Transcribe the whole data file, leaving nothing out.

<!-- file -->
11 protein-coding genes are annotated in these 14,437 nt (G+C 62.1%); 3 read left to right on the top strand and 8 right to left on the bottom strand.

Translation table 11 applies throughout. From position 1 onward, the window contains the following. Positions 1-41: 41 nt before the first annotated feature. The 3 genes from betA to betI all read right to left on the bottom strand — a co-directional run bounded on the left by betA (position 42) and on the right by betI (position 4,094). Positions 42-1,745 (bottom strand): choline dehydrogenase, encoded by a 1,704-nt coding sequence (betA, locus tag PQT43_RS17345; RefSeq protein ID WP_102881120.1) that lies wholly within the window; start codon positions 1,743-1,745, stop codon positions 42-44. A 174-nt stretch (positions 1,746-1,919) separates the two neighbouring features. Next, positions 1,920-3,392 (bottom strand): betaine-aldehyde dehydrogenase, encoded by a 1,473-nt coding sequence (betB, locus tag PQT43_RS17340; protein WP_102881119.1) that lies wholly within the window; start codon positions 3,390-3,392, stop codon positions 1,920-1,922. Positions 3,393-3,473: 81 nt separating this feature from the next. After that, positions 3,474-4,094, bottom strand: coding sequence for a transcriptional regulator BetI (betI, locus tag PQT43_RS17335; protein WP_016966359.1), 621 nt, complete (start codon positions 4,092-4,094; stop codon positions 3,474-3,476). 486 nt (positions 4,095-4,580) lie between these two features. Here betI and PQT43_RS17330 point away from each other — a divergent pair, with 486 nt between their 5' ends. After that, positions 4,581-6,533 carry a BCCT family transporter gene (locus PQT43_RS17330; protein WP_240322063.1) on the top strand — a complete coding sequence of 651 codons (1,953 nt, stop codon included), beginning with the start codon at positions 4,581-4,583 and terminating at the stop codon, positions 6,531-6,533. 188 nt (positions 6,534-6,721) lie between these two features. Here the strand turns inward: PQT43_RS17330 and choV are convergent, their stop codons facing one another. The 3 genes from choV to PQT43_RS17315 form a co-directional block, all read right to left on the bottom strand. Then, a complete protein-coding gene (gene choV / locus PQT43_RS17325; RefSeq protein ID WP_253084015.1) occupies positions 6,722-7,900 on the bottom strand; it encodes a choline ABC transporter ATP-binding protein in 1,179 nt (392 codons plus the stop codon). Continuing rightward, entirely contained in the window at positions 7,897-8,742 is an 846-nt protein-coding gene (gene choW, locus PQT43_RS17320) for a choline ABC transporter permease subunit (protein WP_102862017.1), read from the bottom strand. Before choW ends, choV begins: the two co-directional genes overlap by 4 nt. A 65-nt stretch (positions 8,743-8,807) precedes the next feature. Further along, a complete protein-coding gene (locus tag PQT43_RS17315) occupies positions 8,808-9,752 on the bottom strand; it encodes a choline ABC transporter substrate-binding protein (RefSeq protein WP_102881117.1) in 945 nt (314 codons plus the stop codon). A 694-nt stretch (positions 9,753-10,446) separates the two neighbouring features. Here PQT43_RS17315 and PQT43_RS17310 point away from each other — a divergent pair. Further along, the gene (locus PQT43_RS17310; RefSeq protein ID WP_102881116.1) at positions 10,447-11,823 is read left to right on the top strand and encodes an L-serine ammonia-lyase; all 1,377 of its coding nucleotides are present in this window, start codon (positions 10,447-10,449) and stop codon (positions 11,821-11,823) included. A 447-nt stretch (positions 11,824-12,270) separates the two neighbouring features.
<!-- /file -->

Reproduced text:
11 protein-coding genes are annotated in these 14,437 nt (G+C 62.1%); 3 read left to right on the top strand and 8 right to left on the bottom strand.

Translation table 11 applies throughout. From position 1 onward, the window contains the following. Positions 1-41: 41 nt before the first annotated feature. The 3 genes from betA to betI all read right to left on the bottom strand — a co-directional run bounded on the left by betA (position 42) and on the right by betI (position 4,094). Positions 42-1,745 (bottom strand): choline dehydrogenase, encoded by a 1,704-nt coding sequence (betA, locus tag PQT43_RS17345; RefSeq protein ID WP_102881120.1) that lies wholly within the window; start codon positions 1,743-1,745, stop codon positions 42-44. A 174-nt stretch (positions 1,746-1,919) separates the two neighbouring features. Next, positions 1,920-3,392 (bottom strand): betaine-aldehyde dehydrogenase, encoded by a 1,473-nt coding sequence (betB, locus tag PQT43_RS17340; protein WP_102881119.1) that lies wholly within the window; start codon positions 3,390-3,392, stop codon positions 1,920-1,922. Positions 3,393-3,473: 81 nt separating this feature from the next. After that, positions 3,474-4,094, bottom strand: coding sequence for a transcriptional regulator BetI (betI, locus tag PQT43_RS17335; protein WP_016966359.1), 621 nt, complete (start codon positions 4,092-4,094; stop codon positions 3,474-3,476). 486 nt (positions 4,095-4,580) lie between these two features. Here betI and PQT43_RS17330 point away from each other — a divergent pair, with 486 nt between their 5' ends. After that, positions 4,581-6,533 carry a BCCT family transporter gene (locus PQT43_RS17330; protein WP_240322063.1) on the top strand — a complete coding sequence of 651 codons (1,953 nt, stop codon included), beginning with the start codon at positions 4,581-4,583 and terminating at the stop codon, positions 6,531-6,533. 188 nt (positions 6,534-6,721) lie between these two features. Here the strand turns inward: PQT43_RS17330 and choV are convergent, their stop codons facing one another. The 3 genes from choV to PQT43_RS17315 form a co-directional block, all read right to left on the bottom strand. Then, a complete protein-coding gene (gene choV / locus PQT43_RS17325; RefSeq protein ID WP_253084015.1) occupies positions 6,722-7,900 on the bottom strand; it encodes a choline ABC transporter ATP-binding protein in 1,179 nt (392 codons plus the stop codon). Continuing rightward, entirely contained in the window at positions 7,897-8,742 is an 846-nt protein-coding gene (gene choW, locus PQT43_RS17320) for a choline ABC transporter permease subunit (protein WP_102862017.1), read from the bottom strand. Before choW ends, choV begins: the two co-directional genes overlap by 4 nt. A 65-nt stretch (positions 8,743-8,807) precedes the next feature. Further along, a complete protein-coding gene (locus tag PQT43_RS17315) occupies positions 8,808-9,752 on the bottom strand; it encodes a choline ABC transporter substrate-binding protein (RefSeq protein WP_102881117.1) in 945 nt (314 codons plus the stop codon). A 694-nt stretch (positions 9,753-10,446) separates the two neighbouring features. Here PQT43_RS17315 and PQT43_RS17310 point away from each other — a divergent pair. Further along, the gene (locus PQT43_RS17310; RefSeq protein ID WP_102881116.1) at positions 10,447-11,823 is read left to right on the top strand and encodes an L-serine ammonia-lyase; all 1,377 of its coding nucleotides are present in this window, start codon (positions 10,447-10,449) and stop codon (positions 11,821-11,823) included. A 447-nt stretch (positions 11,824-12,270) separates the two neighbouring features.